The Journal of chemical physics

The hydrogen bond network structure within the hydration shell around simple osmolytes: urea, tetramethylurea, and trimethylamine-N-oxide, investigated using both a fixed charge and a polarizable water model.

PMID 20649360


Despite numerous experimental and computer simulation studies, a controversy still exists regarding the effect of osmolytes on the structure of surrounding water. There is a question, to what extent some of the contradictory results may arise from differences in potential models used to simulate the system or parameters employed to describe physical properties of the mixture and interpretation of the results. Bearing this in mind, we determine two main aims of this work as follows: description of the water-water hydrogen bond network structure within the solvation layer around solute molecules (urea, trimethylamine-N-oxide, and tetramethylurea), and also comparison of rigid simple point charges (SPC) and polarizable (POL3) models of water. The following quantities have been examined: radial distribution functions of water molecules around the investigated solutes, both local and overall characteristics of the hydrogen bond network structure (using recently elaborated method), along with estimation of the mean energy of a single hydrogen bond, and also the probability distributions which describe the orientation of a single water particle plane relatively to the center of mass of the solute molecule. As an independent method for the evaluation of the degree of changes in local structural ordering, a harmonic approximation has been adopted to estimate the absolute entropy of water. It was found that within the solvation shell of the investigated solutes, the structure of hydrogen bond network changes only slightly comparing to bulk water. Therefore, we conclude that the investigated osmolyte molecules do not disturb significantly the structure of surrounding water. This conclusion was also confirmed by calculations of the absolute entropy of water using a harmonic approximation. In the immediate vicinity of the solutes, we observe that the water-water hydrogen bonds are slightly more stable; they are slightly less distorted and a little shorter than in bulk water. Nevertheless, although this local water structure is more stable and stiffer, our results do not indicate that it is more ordered compared to bulk. Finally, the comparison of both used models of water, the fixed charge and the polarizable, leads to unambiguous conclusion that rigid (SPC) water model may be successfully used in simulations instead of polarizable (POL3), as no significant differences between these two models have been observed.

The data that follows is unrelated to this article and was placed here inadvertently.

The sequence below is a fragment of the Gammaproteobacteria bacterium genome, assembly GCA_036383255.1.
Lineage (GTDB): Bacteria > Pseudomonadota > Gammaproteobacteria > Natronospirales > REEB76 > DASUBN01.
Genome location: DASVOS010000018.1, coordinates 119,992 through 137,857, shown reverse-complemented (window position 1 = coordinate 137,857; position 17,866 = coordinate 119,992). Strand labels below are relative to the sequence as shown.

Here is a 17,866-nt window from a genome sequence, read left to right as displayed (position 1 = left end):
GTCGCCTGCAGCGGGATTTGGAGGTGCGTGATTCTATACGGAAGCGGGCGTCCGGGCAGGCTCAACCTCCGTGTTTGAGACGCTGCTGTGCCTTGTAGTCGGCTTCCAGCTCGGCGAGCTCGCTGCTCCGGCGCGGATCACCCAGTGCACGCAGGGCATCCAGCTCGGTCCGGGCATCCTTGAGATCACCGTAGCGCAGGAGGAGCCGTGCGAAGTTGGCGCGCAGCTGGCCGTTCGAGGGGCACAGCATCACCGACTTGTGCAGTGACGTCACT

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Tetramethylurea, 99%